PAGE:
When baking clafoutis in the past, at times I used Julia Child's two step baking method and recipe from her classic 'Mastering the Art of French Cooking'. Pour part of the batter first, bake for approximately ten minutes, then add the fruit and pour the remainder of the batter over it and continue baking for an additional 45 minutes. While I understand the logic behind the two step baking technique, it is not a necessity but a good option if you wish to experiment with a different method in the future.
The Chocolate Cardamon Plums Clafoutis recipe here is a whisked together quickly and no fuss dessert. I paired cardamon and chocolate with the plums here, but chocolate and cardamon will pair beautifully with cherries when they are back in season. It also pairs beautifully with peaches that are so succulent right now at the market and with figs and pears as they are starting to show up for the Fall season. The batter will sink somewhat when coming out of the oven. Dust it with confectioners sugar and serve warm. We even like it cold. We should be so lucky it lasts and not devoured on the spot.

Chocolate Cardamon Plums 'Clafoutis' 
6-8 servings

4-5 firm large plums***, pitted and sliced
3 large eggs
1 1/4 cups milk
1 teaspoon pure vanilla extract
1/2 cup all purpose flour
1/4 unprocessed cocoa powder (not Dutch)
1/2-3/4* cup sugar or Sugar in the Raw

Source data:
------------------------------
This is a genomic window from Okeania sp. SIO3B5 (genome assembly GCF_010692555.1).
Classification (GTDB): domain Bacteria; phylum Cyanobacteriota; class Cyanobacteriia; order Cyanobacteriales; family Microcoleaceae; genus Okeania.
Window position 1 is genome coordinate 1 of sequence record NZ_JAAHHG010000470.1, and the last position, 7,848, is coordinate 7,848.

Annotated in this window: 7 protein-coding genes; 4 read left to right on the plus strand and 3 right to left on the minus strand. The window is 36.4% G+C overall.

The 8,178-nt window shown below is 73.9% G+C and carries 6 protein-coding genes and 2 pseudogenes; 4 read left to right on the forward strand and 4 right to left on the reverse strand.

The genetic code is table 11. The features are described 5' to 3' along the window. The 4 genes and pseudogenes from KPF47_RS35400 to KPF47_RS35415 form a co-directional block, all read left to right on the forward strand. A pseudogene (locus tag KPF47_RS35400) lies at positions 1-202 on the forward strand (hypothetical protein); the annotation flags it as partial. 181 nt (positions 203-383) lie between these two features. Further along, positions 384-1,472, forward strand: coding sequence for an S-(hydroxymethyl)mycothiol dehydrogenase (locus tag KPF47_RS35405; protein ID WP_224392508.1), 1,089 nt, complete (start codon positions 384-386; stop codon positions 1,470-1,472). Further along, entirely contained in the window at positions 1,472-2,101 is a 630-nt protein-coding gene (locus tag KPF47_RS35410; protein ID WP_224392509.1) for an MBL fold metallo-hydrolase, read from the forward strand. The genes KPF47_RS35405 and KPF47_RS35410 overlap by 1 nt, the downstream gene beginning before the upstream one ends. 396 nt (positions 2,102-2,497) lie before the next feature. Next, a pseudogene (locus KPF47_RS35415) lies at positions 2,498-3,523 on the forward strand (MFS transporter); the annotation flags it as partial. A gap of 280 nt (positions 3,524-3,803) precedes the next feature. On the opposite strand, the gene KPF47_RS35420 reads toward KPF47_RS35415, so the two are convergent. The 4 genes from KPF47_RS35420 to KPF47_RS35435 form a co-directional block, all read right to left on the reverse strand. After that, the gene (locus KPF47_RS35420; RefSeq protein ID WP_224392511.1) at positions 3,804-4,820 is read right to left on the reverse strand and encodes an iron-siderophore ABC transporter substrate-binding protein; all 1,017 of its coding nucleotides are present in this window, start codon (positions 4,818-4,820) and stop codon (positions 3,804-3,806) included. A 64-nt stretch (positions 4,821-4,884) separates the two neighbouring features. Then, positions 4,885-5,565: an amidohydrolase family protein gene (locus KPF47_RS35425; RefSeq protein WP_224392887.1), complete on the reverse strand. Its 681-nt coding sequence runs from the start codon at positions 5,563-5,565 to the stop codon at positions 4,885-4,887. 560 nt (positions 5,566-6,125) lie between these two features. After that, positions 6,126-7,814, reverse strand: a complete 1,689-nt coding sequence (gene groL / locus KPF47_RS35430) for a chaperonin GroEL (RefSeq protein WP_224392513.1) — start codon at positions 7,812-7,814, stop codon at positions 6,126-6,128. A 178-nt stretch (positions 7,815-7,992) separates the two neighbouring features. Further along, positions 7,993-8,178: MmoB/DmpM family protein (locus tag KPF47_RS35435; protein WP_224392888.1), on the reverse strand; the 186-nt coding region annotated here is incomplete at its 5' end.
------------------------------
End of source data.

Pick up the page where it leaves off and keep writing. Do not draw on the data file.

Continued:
1/4 teaspoon ground cardamon
Pinch of salt (optional)
Butter for greasing the pan
1/4 cup confectioners sugar, for dusting

Preheat oven to 350F. Butter a 10 inch pie dish or a cast iron skillet.

Line the bottom of the pie dish or cast iron skillet with the plums flesh side down and set aside. I line each sliced half plum slightly fanned so the custard sips in between the sliced fruit.

You can process all the ingredients, except the plums, butter and confectioners sugar, in a food processor just until incorporated. Do not over mix the thin batter.  Pour the batter over the plums. Bake for approximately 45 minutes - 1 hour**. Test with a wooden skewer. If it comes out clean, the clafoutis is ready. Dust with confectioners sugar a few minutes after it comes out of the oven and serve. If dusting immediately after when the clafoutis is super hot, the confectioners sugar will melt on the top and be grainy.

Alternatively, whisk the eggs in a large bowl and beat for a few seconds, add the milk, vanilla, sugar and cardamon and whisk together. Add the flour and cocoa powder and mix until just incorporate. Do not over mix the thin batter. Pour the batter over the plums and bake for 45 minutes - 1hour**. Test with a wooden skewer and dust with confectioners sugar as directed above.

You can bake individual clafoutis servings in 6-8 small ramekins. Adjust baking time accordingly.

Baker's notes:
*1/2 a cup sugar will be lightly sweetened dessert.
**Ovens vary. It took the clafoutis to bake in my oven about 47 minutes.
***Use ripe but firm fruit so it won't release too much water. The more ripe the fruit is the longer it will take to bake.

Related Cardamon and Fruit:
Orange Confetti and Cardamon Speckled Creme Brûlée
Rolled Oats Cardamon Cara Cara and Blood Oranges Porridge
Cardamon Cherry Ice Cream
Rolled Oats Cardamon and Cherries Upside Down Cake